I'd been in a very dark funk recently. All the crap that keeps hitting us, and having few to no real options, had combined to piss me off in an intense an awesomely unpleasant way. At some point, enough is way more than enough – and yet, here comes another shovel full. Life: it's out to kill you.
And, unfortunately, most of the “advice” people offer is either useless or infuriating. I suppose most mean well (at least I hope they do), but good grief! Platitudes, cliches, and band-aid scriptures just don't cut it. Most people are plenty old enough to know better, but what can you do? I mean, even if I were the kind of idiot that grabs a sniper rifle and heads to the nearest clock tower, what are the odds of finding a clock tower that is wheelchair accessible? And then there's the whole issue of not being able to lift the rifle (assuming I did find such a clock tower)... See? I can't even do the things I wouldn't! It's maddening!!
But I digress...
So I've been listening to a lot of music, lately. Obscure music. Out-of-print-for-decades-and-never-to-even-come-close-to-being-in-print-again music. Most of it old folkish Jesus Music. Music that has been like a healing balm to my soul. Music that moves me deeply. And, as is so often the case, music that I can't really share with anyone, because I can't think of anyone I know who'd dig this stuff. And as I thought about that, it really bummed me. And then it dawned on me that that is pretty much how it's always been. I've often been into stuff that no one I knew was really that into. And while it would be cool to have somebody to talk about this stuff with, it's just not likely to happen. (See? Yet another frustration.)
The cool thing, however, is that it's reconnected me with my inner retard – the oddball that's never felt like he's quite fit in anywhere. And, for better or worse, that seems to be the me that I'm most comfortable as. I'm not cool. I'm not especially bright. My lack of self-confidence would kill any motivational expert unfortunate enough to get caught in the gravitational pull of the black hole that is my lack of self-confidence. But I'm okay with my retardation, because that's when I'm most aware of just how absurd most of what too often passes for a meaningful existence in this world is. It's also the place where it's most obvious how much I need what Jesus offers. Jesus said he came for the sick and the broken, and didn't seem to spend a lot of time trying to win over those who thought they already had it all.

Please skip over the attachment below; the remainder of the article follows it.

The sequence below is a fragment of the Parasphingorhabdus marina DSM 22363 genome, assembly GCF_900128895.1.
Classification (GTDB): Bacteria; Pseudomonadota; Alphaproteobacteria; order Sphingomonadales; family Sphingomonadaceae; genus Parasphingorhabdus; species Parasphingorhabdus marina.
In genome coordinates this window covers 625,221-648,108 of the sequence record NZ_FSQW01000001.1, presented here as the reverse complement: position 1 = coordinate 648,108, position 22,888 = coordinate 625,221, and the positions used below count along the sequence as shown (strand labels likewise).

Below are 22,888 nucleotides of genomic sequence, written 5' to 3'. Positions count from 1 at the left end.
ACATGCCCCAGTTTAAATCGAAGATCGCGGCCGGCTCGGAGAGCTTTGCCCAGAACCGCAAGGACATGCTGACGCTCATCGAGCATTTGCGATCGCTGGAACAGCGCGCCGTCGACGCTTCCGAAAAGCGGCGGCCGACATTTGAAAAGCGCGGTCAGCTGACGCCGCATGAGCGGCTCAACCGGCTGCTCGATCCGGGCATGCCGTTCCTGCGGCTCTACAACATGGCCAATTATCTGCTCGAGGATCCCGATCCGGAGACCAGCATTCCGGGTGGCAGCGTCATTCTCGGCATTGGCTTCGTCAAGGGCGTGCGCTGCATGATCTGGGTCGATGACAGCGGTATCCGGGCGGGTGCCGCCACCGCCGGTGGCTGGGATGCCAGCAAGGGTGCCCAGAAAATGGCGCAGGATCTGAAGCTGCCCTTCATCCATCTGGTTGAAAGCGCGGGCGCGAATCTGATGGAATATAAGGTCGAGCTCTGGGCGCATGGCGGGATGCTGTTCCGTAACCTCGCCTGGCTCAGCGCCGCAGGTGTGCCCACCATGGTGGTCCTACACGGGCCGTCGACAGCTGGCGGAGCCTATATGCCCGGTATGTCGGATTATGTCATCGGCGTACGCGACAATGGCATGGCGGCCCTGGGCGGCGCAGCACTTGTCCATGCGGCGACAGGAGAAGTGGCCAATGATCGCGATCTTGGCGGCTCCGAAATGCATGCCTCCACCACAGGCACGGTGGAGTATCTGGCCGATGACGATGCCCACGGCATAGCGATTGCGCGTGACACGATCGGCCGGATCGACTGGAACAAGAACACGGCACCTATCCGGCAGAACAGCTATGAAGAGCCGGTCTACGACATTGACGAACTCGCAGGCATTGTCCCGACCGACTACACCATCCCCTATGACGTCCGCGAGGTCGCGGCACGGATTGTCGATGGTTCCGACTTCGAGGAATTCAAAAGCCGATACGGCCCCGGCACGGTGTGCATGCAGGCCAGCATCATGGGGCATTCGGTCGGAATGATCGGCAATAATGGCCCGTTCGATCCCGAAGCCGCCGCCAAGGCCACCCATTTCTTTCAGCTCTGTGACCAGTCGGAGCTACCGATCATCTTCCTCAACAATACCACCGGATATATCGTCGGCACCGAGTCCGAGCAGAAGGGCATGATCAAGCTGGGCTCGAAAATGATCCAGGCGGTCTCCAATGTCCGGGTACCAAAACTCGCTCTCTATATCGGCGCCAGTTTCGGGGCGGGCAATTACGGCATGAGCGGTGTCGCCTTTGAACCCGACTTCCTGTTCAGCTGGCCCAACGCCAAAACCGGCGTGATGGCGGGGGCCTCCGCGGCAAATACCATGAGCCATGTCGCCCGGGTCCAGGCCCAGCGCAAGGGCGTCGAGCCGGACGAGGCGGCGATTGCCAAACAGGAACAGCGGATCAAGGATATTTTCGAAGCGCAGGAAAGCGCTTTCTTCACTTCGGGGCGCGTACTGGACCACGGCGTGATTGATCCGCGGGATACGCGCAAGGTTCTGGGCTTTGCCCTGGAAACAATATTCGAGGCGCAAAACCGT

Anyway, I found comfort in the songs of these obscure albums. God using music I'd never heard of (that was often recorded halfway around the world, by people who will never have a clue about how powerfully their music was used), to touch and bring healing to someone 30 to 40+ years after the albums were released. Such is the coolness of the Internet. And such is the glorious mercy of the Lord.
Sometimes I think I know a little of how Job might have felt: I didn't get any real answers, but the questions don't seem quite as important now. I don't understand, and yet I am comforted. It is (as the title one of the aforementioned albums suggests), So Confusing, and So Very Clear. Sometimes we don't seem to get answers because we're not asking the right questions. Other times, it's because we've so convinced ourselves there's only one possible answer that we don't hear the truth if it's not the answer we want. And sometimes,...God is just silent (or, at least, he seems silent). But just when you're ready to give up on hearing him in the thunder-clap, burning bush, scripture – or wherever you think he might jump out from to surprise you with an epiphany – he speaks to you through the obscure songs of unknown artists who were humbly trying to express the hopes, doubts, JOYS, and fears that come to anyone who is attempting to follow Jesus through the crowded, noisy, marketplace-of-a-world we live in. It's sometimes like a whisper in a hurricane, and yet the whisper is heard. I don't understand, and yet I'm blessed. I still hurt, and yet I'm comforted. I don't really get it, but I'm thankful nonetheless.